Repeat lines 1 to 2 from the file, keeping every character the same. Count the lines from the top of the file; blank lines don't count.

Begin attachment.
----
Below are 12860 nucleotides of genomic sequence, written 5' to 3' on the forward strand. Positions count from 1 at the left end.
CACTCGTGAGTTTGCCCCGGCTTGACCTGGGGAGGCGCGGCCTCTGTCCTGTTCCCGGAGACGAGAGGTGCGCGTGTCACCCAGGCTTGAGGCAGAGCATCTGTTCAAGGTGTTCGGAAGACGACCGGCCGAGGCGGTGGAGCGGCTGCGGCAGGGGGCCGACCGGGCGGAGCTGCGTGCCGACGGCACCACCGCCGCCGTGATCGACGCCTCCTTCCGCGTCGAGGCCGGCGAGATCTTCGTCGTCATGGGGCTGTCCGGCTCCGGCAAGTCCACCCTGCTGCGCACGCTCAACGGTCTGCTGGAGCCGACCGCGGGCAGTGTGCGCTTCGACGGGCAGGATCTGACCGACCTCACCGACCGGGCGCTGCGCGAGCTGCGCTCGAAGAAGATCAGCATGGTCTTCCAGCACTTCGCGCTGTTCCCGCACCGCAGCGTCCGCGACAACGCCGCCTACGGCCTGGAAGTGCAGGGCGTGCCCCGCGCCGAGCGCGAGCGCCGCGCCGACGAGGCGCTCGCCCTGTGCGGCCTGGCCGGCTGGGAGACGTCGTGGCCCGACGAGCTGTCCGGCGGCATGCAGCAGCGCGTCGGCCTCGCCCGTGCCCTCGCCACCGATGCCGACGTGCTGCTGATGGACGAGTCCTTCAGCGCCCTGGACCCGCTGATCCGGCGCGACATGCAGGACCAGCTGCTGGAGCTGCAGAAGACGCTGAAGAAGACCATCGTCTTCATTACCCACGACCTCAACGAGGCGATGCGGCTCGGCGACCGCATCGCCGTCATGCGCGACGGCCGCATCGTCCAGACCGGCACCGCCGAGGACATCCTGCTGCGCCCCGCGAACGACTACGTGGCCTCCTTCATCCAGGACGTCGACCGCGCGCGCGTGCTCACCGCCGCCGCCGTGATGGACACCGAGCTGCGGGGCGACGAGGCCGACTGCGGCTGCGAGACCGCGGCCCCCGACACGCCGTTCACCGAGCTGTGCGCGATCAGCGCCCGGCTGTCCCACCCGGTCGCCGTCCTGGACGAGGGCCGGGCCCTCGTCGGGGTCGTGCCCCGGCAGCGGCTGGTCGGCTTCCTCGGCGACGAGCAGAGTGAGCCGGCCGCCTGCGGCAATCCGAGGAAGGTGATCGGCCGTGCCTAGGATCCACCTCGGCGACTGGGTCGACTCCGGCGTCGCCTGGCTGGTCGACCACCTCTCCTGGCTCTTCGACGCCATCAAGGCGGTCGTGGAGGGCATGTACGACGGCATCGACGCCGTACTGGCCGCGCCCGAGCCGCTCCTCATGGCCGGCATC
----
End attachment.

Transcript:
Below are 12860 nucleotides of genomic sequence, written 5' to 3' on the forward strand. Positions count from 1 at the left end.
CACTCGTGAGTTTGCCCCGGCTTGACCTGGGGAGGCGCGGCCTCTGTCCTGTTCCCGGAGACGAGAGGTGCGCGTGTCACCCAGGCTTGAGGCAGAGCATCTGTTCAAGGTGTTCGGAAGACGACCGGCCGAGGCGGTGGAGCGGCTGCGGCAGGGGGCCGACCGGGCGGAGCTGCGTGCCGACGGCACCACCGCCGCCGTGATCGACGCCTCCTTCCGCGTCGAGGCCGGCGAGATCTTCGTCGTCATGGGGCTGTCCGGCTCCGGCAAGTCCACCCTGCTGCGCACGCTCAACGGTCTGCTGGAGCCGACCGCGGGCAGTGTGCGCTTCGACGGGCAGGATCTGACCGACCTCACCGACCGGGCGCTGCGCGAGCTGCGCTCGAAGAAGATCAGCATGGTCTTCCAGCACTTCGCGCTGTTCCCGCACCGCAGCGTCCGCGACAACGCCGCCTACGGCCTGGAAGTGCAGGGCGTGCCCCGCGCCGAGCGCGAGCGCCGCGCCGACGAGGCGCTCGCCCTGTGCGGCCTGGCCGGCTGGGAGACGTCGTGGCCCGACGAGCTGTCCGGCGGCATGCAGCAGCGCGTCGGCCTCGCCCGTGCCCTCGCCACCGATGCCGACGTGCTGCTGATGGACGAGTCCTTCAGCGCCCTGGACCCGCTGATCCGGCGCGACATGCAGGACCAGCTGCTGGAGCTGCAGAAGACGCTGAAGAAGACCATCGTCTTCATTACCCACGACCTCAACGAGGCGATGCGGCTCGGCGACCGCATCGCCGTCATGCGCGACGGCCGCATCGTCCAGACCGGCACCGCCGAGGACATCCTGCTGCGCCCCGCGAACGACTACGTGGCCTCCTTCATCCAGGACGTCGACCGCGCGCGCGTGCTCACCGCCGCCGCCGTGATGGACACCGAGCTGCGGGGCGACGAGGCCGACTGCGGCTGCGAGACCGCGGCCCCCGACACGCCGTTCACCGAGCTGTGCGCGATCAGCGCCCGGCTGTCCCACCCGGTCGCCGTCCTGGACGAGGGCCGGGCCCTCGTCGGGGTCGTGCCCCGGCAGCGGCTGGTCGGCTTCCTCGGCGACGAGCAGAGTGAGCCGGCCGCCTGCGGCAATCCGAGGAAGGTGATCGGCCGTGCCTAGGATCCACCTCGGCGACTGGGTCGACTCCGGCGTCGCCTGGCTGGTCGACCACCTCTCCTGGCTCTTCGACGCCATCAAGGCGGTCGTGGAGGGCATGTACGACGGCATCGACGCCGTACTGGCCGCGCCCGAGCCGCTCCTCATGGCCGGCATC